Once Bud returned from injury in the second half of last season there was no mistaking that Joey’s influence was paying dividens. Bud showed a marked improvement over the last time he played, which was the end of the 2015 season. He missed nearly all of the 2016 training camp and the first half of the 2016 season with a groin injury. Bud’s play showed that he turned the corner from a raw prospect into a competent player. It was evident that Bud has yet to hit his ceiling, but his arrow is definitely pointing up. I expect a break out season from him.

  • tcirish53@gmail.com

    99 huh? Let’s hope this kid lives up to another late round pick who wore that number!!! 😎

  • D.j. Reynolds

    Or the person before him that looked like a lineman roaming the middle!

  • capehouse

    You thought highly of Mike Archer?

  • capehouse

    Yup I agree with all that, but Dupree was almost non existent off the edge against the Chiefs and Patriots in the playoffs. Only 2 QB pressures combined in those games.

  • Conserv_58

    Yeah, I know. I saw those games too. Did you also happen to notice that the Chiefs keyed on, Bud and as a result it left the door on the other side open for Deebo to make plays.

    As for the patriots game, No One, not even Deebo, on the Steelers’ front seven was pressuring Brady. That left the DB’s abandoned. Hargrave got through one time, but Brady’s OL gave him all day to sit back and shred the Steelers with passes to no name receivers whom the Steelers defense made look like all world pros. It was sickening to see how thoroughly the patriots’ OL dominated the Steelers front seven. Belichick’s game plan was executed to perfection and there was nothing the Steelers could do to stop them. That game is what prompted Art Rooney II to proclaim, during his post season press conference, that they need to improve their pass rush.

  • TrappenWeisseGuy ;

    The article, which is what I’m going by, has a draft class of 1999 v 2017 comparison.

  • capehouse

    Yeah I suppose referencing the Pats game is pointless. Didn’t notice the Chiefs keying on Dupree though, but it’s been awhile since I’ve watched it.

  • Roger G

    You are absolutely correct that I AM clueless, obviously, I don’t share the front bedroom in Joey’s jockstrap that you obviously do but to say that my condemnation of his coaching ability is unjustified and unwarranted well…I’d have to disagree. While you make worthwhile points regarding Jarvis and Bud I just see excuses being made. You strike me as an apologist for Coach Porter. I see a man while as good as he was as a player (and I was a fan of his) has shown little by way of his results on the field regarding players under his charge. Just my clueless opinion but it’s true.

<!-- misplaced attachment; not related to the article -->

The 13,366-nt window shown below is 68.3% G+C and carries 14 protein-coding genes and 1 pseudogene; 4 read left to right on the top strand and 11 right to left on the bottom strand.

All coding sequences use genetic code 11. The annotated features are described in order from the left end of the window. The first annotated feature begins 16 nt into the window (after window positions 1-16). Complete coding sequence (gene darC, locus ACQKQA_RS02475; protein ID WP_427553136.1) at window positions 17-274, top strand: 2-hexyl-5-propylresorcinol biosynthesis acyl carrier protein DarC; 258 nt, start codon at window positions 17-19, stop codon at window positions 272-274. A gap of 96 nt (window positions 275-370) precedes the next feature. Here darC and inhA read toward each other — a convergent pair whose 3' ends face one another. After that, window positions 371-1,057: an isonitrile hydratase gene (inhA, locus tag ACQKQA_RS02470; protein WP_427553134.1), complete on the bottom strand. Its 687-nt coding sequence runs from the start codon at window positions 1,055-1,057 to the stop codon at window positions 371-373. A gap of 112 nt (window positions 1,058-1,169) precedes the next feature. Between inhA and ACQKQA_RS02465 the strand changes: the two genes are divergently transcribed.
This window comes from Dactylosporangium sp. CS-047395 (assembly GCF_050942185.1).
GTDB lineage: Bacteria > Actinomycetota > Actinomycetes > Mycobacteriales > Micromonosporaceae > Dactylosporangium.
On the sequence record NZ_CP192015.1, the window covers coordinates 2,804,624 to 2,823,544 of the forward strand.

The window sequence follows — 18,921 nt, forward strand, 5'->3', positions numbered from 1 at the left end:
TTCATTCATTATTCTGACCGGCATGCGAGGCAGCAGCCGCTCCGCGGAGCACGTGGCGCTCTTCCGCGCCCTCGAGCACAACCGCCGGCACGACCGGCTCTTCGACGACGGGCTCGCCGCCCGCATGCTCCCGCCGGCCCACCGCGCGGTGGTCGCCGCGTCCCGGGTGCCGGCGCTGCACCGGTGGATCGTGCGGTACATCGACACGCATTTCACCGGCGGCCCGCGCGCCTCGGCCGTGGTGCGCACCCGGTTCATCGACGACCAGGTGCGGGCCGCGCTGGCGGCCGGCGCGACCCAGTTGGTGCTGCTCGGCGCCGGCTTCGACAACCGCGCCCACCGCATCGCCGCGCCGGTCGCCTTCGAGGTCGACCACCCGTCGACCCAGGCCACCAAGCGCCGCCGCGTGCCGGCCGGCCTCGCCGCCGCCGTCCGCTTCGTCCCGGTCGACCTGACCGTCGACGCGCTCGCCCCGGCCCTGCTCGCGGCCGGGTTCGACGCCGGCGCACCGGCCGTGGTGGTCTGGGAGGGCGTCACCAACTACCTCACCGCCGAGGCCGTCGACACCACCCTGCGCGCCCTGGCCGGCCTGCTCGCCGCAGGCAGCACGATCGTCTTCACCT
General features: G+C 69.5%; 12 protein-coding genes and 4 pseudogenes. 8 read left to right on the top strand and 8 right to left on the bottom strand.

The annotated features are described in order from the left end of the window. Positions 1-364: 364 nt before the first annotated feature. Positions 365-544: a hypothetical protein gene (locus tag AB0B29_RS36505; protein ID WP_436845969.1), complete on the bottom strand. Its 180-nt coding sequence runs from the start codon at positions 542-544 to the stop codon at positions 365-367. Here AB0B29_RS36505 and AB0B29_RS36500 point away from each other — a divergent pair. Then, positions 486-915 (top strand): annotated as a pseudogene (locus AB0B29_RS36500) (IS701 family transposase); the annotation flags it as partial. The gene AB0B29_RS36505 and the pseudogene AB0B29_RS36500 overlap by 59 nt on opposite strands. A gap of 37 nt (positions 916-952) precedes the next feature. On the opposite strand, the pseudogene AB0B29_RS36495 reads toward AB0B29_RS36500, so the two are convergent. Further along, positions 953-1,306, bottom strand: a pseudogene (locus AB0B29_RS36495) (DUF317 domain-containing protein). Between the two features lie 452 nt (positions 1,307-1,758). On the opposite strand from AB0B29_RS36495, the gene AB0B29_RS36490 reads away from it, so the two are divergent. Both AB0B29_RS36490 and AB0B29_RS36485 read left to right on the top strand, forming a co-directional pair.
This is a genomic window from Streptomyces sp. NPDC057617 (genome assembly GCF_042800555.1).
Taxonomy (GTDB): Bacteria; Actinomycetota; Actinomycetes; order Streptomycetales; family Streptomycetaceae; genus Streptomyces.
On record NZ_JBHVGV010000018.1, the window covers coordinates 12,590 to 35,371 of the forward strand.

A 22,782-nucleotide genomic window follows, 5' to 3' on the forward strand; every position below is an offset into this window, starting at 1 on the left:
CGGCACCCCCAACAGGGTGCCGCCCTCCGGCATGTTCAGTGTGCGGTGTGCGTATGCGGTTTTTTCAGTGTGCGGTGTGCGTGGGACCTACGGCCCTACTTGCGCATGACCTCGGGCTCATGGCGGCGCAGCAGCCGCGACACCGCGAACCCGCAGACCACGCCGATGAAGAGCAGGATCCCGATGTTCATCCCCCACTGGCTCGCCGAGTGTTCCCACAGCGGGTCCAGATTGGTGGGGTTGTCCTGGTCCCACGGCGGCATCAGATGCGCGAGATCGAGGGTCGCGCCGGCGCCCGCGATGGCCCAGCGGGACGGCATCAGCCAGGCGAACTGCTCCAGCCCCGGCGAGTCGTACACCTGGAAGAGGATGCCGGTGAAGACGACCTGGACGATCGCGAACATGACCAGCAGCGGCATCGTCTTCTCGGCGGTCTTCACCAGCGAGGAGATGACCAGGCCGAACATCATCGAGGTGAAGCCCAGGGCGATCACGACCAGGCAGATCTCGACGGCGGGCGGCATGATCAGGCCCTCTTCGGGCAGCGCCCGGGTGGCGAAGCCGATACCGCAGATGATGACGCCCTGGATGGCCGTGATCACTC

• mezzetin1

    Yep yep.

  • mezzetin1

    Watt, baby. Watt.

  • VaDave

    Hey, I have to agree, no doubt there was much improvement on run support, and that just may be where the bulk of the coaching has been about. Considering where he was when we drafted him, he has come a long way. That said, he is still a one trick pony with pass rushing and has a nasty habit of being run up the arc. We’ll see If Joey can fix that.

  • george

    Can he play inside too?

  • Dofdmp

    So he’s already opening eyes in mini camp…Good !

  • dany

    I would agree, though, if Dupree doesn’t start showing more than just glimpses this year and Watt doesn’t have at least the impact Dupree has in his rookie year

  • VaDave

    From what I’ve read, Watt is a lot more advanced than Dupree was as a draftee. I would be shocked if we don’t see a good deal of Watt taking regular snaps on defense.

  • Conserv_58

    IMO, the pats game was the litmus test and the ultimate measuring stick and as we witnessed the Steelers didn’t measure up, offensively and defensively. Injuries to key players played a huge role in their ineptitude, especially on offense.

  • Conserv_58

    Excellent point about “want to” because it is the “want to” that separates the high achievers from the pretenders. It doesn’t matter how accomplished a coach is, if a player is devoid of the belief in himself to succeed then it’s time for that player to move on to other areas of his life. AB is the quitecenntial example of a player that exudes the unrelenting drive, self discipline and the work ethic to achieve true success.